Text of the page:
Today's Celebrations

America Recycles Day
I Love to Write Day
National Bundt (Pan) Day
National Philanthropy Day

Pike’s Peak or Bust Day - On this day in 1806, Lt. Zebulon Montgomery Pike sighted a mountain peak that now bears his name.  Its name was changed to honor the young army lieutenant. Zebulon Pike was leading a survey party into the newly acquired Louisiana Purchase .

 Celebrity Birthdays

1919 - Joseph A. Wapner (94) - judge, actor: The People’s Court

1928 - C.W. McCall (85)(William Fries) - singer, songwriter: Convoy, Old Home, Filler-up, Keep on Truckin’ Cafe, Wolf Creek Pass, Classified, There Won’t be No Country Music, Roses for Mama

1929 - Edward Asner (84) - Emmy Award-winning actor: The Mary Tyler Moore Show [1970-71, 1971-72, 1974-75], Rich Man, Poor Man [2/1/76], Roots-Part One [1/23/77], Lou Grant [1977-78, 1979-80]; Thunder Alley,Hearts Afire, Change of Habit, The Doomsday Flight, Fort Apache The Bronx, JFK, They Call Me Mr. Tibbs!; president of Screen Actor’s Guild

1940 - Sam Waterston (73) - actor: The Killing Fields, Law & Order, Friendly Fire, I’ll Fly Away, The Great Gatsby, Serial Mom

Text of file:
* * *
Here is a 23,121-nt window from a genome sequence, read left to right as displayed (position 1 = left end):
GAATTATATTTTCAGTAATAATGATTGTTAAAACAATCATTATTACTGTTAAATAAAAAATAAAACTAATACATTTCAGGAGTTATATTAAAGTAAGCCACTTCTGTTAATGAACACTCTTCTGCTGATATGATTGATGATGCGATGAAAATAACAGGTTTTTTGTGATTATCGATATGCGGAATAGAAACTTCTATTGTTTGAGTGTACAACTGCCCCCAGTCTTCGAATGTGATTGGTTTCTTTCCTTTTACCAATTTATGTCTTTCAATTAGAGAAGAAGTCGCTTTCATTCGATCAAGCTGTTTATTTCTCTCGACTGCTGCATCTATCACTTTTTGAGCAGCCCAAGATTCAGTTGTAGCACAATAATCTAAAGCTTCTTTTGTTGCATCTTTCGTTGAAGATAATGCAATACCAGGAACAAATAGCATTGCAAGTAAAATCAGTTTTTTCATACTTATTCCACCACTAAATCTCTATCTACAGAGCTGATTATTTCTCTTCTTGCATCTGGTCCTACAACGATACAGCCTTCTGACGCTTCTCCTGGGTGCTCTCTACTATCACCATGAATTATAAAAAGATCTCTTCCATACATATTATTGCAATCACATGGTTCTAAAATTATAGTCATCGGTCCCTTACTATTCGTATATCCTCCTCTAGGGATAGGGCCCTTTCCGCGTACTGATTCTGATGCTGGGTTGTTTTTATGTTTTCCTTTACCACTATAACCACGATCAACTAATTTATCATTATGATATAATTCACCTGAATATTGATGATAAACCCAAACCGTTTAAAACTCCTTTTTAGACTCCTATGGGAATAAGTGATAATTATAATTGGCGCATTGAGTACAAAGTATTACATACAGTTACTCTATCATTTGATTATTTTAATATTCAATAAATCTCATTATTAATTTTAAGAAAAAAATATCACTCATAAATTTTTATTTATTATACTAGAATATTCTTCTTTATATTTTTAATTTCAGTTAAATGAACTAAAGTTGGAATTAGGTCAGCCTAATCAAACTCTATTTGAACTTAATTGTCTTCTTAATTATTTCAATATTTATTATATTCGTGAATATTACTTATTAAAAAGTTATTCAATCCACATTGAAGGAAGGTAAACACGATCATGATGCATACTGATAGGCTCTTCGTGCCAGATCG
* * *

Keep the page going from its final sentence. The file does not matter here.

1957 - Kevin Eubanks (56) - musician: guitar: bandleader: The Tonight Show with Jay Leno; composer: film scores: Rebound: The Legend of Earl 'The Goat' Manigault, Psalms from the Underground, The Dinner, The Week that Girl Died

1970 - Singer-songwriter (43) born in Houston. After more than 10 years on the Texas red-dirt circuit, he nets hits beginning in 2006 with "Wherever You Are," "Love You" and "Barefoot And Crazy"

1983 - Singer-songwriter Blake Meyers (30) from the band Rosehill.

Tabloid News

150 Years Later, A Newspaper That Called The Gettysburg Address 'Silly" Issues Retraction

From -

One-hundred and fifty years after Abraham Lincoln delivered the Gettysburg Address, the Patriot-News of central Pennsylvania, known back then as the Patriot & Union, is retreating from its stance in 1863 that Abe’s Civil War speech was “silly.”  President Abraham Lincoln’s speech delivered Nov. 19, 1863, in Gettysburg, the Patriot & Union stated “We pass over the silly remarks of the president, for the credit of the nation, we are willing that the veil of oblivion shall be dropped over them and that they shall be no more repeated or thought of.”  So as the address’s 150th anniversary approached, Deputy Opinion Editor Matt Zencey headed down to the State Library of Pennsylvania at Harrisburg, where he examined microfilm of the infamous editorial. The story was not only the subject of Thursday’s retraction, but a2,200-word article detailing the history surrounding the editorial.  Now that the 1863 editorial has been cleared up, would today’s Patriot-News editorial board endorse Lincoln if he was running for president in modern times?  “We’d have to have him in for an interview,” Micek said, laughing. “I’m kidding. I’m sure we would.”

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